Our fight against new, obtrusive, 32-foot tall cell service towers in historic districts and in front of individual landmarks continued throughout 2023. We succeeded in getting a federal review of the towers’ impact on historic resources, and so far have reviewed more than 180 installation sites. We were right to be concerned.
This is just the initial phase. There will be thousands more. Each tower must be reviewed separately. This is time-consuming and cumbersome, with new deadlines almost every day, new sites added to a central database in a haphazard way, and a flood of emails every week. Many of the installations we reviewed would have an adverse impact on historic resources.
Altogether, this process has made understanding the cumulative impacts of the program nearly impossible. Ultimately, it will make our ability to review the avalanche of towers virtually impossible.
The towers have been promoted as a way to provide free residential 5G service. But these towers are just empty containers. 5G providers will have to agree to place equipment in them. The cell service they would offer will be limited to their immediate surroundings, far short of most homes. Many will carry electronic ads and join the outdated 4G kiosk advertising still on the streets.
We support greater access to 5G. But there are alternate designs available. We are trying to get the City to consider them. But getting officials to respond to public concerns about the towers has not been easy.
The Conservancy asked the City Council in June for a pause on installations for a review of their design and locations. We also asked the Advisory Council on Historic Preservation why the towers had no federal Section 106 preservation review. They deferred to the Federal Communications Commission (FCC). Fortunately, Congressman Jerrold Nadler sent a letter to the FCC with the same question. That prompted the FCC to pause installations so the review could take place. After a failed launch, it started in earnest in September. We are a consulting party for that review.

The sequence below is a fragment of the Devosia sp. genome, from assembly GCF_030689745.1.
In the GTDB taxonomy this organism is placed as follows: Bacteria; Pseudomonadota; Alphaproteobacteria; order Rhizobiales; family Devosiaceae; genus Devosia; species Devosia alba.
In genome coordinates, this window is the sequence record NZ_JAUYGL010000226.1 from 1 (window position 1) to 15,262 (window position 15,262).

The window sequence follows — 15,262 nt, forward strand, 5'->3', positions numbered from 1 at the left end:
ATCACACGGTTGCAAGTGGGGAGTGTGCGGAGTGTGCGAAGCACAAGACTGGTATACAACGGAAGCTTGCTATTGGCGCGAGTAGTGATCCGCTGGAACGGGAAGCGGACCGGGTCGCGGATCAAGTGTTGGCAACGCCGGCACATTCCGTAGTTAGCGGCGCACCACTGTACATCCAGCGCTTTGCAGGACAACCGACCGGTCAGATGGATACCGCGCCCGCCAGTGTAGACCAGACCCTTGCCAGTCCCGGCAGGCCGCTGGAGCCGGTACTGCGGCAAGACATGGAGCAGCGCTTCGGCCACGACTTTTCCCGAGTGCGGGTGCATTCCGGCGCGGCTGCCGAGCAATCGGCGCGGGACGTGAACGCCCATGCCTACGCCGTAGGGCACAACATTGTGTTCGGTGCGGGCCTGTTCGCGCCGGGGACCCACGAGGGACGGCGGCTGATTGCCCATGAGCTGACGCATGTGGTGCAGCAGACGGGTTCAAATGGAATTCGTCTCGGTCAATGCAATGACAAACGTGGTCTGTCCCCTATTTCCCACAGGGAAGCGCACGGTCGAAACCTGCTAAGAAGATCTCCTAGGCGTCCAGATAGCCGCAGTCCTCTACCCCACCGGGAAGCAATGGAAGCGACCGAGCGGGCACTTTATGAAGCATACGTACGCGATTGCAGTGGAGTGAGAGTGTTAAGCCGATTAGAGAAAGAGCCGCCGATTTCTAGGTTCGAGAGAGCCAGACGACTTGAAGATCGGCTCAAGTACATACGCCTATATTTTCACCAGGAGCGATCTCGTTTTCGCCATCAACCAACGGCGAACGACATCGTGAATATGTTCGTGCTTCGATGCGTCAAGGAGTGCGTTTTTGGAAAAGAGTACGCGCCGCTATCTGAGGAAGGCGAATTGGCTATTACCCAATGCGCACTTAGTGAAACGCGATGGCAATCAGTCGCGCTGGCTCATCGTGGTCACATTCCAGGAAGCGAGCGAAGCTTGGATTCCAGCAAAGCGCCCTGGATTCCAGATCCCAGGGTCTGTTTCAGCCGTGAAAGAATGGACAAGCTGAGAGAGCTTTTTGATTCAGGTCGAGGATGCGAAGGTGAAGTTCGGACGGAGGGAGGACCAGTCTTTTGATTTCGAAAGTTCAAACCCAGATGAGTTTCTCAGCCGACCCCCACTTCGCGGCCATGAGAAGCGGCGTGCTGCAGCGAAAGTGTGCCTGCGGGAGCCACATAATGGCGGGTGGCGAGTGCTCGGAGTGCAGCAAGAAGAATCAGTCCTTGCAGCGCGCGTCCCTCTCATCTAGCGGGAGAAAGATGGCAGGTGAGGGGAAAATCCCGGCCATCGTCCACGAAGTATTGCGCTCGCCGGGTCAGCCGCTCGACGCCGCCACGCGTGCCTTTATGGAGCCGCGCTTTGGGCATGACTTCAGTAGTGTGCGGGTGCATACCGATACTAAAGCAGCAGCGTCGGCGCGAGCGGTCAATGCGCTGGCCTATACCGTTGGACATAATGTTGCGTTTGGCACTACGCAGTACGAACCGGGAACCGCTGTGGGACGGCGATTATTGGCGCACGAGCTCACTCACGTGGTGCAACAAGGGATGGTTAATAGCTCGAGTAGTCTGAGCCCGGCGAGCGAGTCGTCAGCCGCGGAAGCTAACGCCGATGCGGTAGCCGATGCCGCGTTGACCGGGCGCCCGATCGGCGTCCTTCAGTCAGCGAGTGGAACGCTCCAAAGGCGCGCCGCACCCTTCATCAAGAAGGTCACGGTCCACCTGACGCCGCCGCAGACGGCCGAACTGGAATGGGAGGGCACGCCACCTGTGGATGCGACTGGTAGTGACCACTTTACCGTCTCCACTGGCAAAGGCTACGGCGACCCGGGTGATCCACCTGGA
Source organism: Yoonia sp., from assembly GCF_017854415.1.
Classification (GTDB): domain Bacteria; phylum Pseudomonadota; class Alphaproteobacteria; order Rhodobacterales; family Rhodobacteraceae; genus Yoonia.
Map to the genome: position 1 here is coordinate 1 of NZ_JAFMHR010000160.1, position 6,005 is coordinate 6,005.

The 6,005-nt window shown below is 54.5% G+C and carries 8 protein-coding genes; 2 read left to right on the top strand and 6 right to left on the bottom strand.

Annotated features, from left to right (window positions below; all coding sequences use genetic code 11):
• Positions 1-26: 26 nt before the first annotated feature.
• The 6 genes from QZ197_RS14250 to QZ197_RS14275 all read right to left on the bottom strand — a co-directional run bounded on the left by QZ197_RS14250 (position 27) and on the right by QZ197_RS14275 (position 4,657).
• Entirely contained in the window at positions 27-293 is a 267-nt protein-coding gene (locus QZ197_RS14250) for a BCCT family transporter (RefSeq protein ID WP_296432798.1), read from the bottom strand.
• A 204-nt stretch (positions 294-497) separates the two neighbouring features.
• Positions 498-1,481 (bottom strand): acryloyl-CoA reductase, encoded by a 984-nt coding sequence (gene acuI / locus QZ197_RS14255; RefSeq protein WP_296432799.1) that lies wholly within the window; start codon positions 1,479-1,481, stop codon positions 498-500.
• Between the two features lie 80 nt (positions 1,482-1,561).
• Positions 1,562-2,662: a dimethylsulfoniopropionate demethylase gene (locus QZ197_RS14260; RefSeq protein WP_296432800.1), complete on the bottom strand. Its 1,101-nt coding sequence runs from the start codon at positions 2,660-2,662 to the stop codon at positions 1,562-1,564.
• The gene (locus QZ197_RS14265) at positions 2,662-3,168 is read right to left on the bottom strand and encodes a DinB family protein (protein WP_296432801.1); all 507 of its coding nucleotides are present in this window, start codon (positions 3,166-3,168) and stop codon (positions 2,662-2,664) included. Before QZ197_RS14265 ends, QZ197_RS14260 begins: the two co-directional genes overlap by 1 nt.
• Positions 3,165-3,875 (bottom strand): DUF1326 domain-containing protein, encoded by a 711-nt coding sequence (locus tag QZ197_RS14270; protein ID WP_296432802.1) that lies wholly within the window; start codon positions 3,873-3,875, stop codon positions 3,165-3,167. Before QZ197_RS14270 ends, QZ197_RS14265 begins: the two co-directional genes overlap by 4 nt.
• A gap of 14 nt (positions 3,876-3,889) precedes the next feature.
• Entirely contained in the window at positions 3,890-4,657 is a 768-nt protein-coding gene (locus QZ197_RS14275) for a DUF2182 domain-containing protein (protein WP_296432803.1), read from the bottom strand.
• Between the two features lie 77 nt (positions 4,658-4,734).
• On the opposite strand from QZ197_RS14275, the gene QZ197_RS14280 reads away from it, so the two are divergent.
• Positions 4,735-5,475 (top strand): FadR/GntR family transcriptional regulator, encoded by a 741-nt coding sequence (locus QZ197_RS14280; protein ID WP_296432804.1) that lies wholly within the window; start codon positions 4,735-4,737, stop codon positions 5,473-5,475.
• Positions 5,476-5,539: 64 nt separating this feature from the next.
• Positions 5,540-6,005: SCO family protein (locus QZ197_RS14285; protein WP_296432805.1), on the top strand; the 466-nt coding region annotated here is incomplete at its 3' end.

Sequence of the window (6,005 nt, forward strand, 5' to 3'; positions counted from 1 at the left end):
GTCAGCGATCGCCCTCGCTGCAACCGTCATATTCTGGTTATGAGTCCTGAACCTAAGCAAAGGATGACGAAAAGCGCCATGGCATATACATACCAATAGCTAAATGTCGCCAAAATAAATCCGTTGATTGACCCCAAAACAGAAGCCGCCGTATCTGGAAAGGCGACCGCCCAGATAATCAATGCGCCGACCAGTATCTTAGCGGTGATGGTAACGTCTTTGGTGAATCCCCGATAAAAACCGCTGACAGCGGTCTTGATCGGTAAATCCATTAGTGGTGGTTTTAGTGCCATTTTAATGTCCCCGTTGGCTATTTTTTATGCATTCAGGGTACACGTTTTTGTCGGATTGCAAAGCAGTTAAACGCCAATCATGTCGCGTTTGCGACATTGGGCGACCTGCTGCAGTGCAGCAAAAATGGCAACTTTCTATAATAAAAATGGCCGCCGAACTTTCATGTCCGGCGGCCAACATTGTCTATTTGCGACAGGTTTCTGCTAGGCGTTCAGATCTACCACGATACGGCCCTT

The Conservancy and colleague groups asked the Adams administration to overhaul the incoherent way the towers were being rolled out. Most were supposed to be placed in neighborhoods where cell service was intermittent or spotty. Instead, they began popping up on the Upper East Side.
Mayor Adams inherited the contract for the towers from the de Blasio administration. He should feel free to question it and respond to the widespread public opposition. Another communications pole fabricator recently approached City Hall promising to design towers that could be more agreeable, and tailored to the City’s diverse neighborhoods.
We recently urged City Hall to consider this. We’re still waiting for an answer.